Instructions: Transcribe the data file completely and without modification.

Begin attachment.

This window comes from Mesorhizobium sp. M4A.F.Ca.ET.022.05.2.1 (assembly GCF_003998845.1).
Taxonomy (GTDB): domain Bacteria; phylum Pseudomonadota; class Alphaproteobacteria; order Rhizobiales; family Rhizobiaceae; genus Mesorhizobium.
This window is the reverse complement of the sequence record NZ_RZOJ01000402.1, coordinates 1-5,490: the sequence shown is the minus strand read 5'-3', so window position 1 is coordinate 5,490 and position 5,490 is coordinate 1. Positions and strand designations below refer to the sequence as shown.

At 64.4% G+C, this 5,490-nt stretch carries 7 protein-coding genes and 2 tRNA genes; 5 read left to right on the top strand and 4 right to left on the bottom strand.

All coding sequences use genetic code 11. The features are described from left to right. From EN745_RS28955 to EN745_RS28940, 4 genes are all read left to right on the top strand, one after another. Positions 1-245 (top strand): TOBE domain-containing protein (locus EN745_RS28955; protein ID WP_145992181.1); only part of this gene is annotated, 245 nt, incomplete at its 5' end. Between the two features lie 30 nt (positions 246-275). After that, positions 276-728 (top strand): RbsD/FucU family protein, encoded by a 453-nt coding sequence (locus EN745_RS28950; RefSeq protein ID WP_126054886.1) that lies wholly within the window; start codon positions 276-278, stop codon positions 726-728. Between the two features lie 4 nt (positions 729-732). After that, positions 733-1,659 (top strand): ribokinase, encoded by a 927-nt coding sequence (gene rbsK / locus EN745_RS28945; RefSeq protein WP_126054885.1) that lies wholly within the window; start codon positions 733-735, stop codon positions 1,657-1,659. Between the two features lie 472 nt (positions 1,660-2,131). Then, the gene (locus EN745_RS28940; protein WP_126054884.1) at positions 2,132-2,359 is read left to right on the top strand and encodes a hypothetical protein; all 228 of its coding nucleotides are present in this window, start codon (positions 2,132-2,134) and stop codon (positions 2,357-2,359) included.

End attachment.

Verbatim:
This window comes from Mesorhizobium sp. M4A.F.Ca.ET.022.05.2.1 (assembly GCF_003998845.1).
Taxonomy (GTDB): domain Bacteria; phylum Pseudomonadota; class Alphaproteobacteria; order Rhizobiales; family Rhizobiaceae; genus Mesorhizobium.
This window is the reverse complement of the sequence record NZ_RZOJ01000402.1, coordinates 1-5,490: the sequence shown is the minus strand read 5'-3', so window position 1 is coordinate 5,490 and position 5,490 is coordinate 1. Positions and strand designations below refer to the sequence as shown.

At 64.4% G+C, this 5,490-nt stretch carries 7 protein-coding genes and 2 tRNA genes; 5 read left to right on the top strand and 4 right to left on the bottom strand.

All coding sequences use genetic code 11. The features are described from left to right. From EN745_RS28955 to EN745_RS28940, 4 genes are all read left to right on the top strand, one after another. Positions 1-245 (top strand): TOBE domain-containing protein (locus EN745_RS28955; protein ID WP_145992181.1); only part of this gene is annotated, 245 nt, incomplete at its 5' end. Between the two features lie 30 nt (positions 246-275). After that, positions 276-728 (top strand): RbsD/FucU family protein, encoded by a 453-nt coding sequence (locus EN745_RS28950; RefSeq protein ID WP_126054886.1) that lies wholly within the window; start codon positions 276-278, stop codon positions 726-728. Between the two features lie 4 nt (positions 729-732). After that, positions 733-1,659 (top strand): ribokinase, encoded by a 927-nt coding sequence (gene rbsK / locus EN745_RS28945; RefSeq protein WP_126054885.1) that lies wholly within the window; start codon positions 733-735, stop codon positions 1,657-1,659. Between the two features lie 472 nt (positions 1,660-2,131). Then, the gene (locus EN745_RS28940; protein WP_126054884.1) at positions 2,132-2,359 is read left to right on the top strand and encodes a hypothetical protein; all 228 of its coding nucleotides are present in this window, start codon (positions 2,132-2,134) and stop codon (positions 2,357-2,359) included.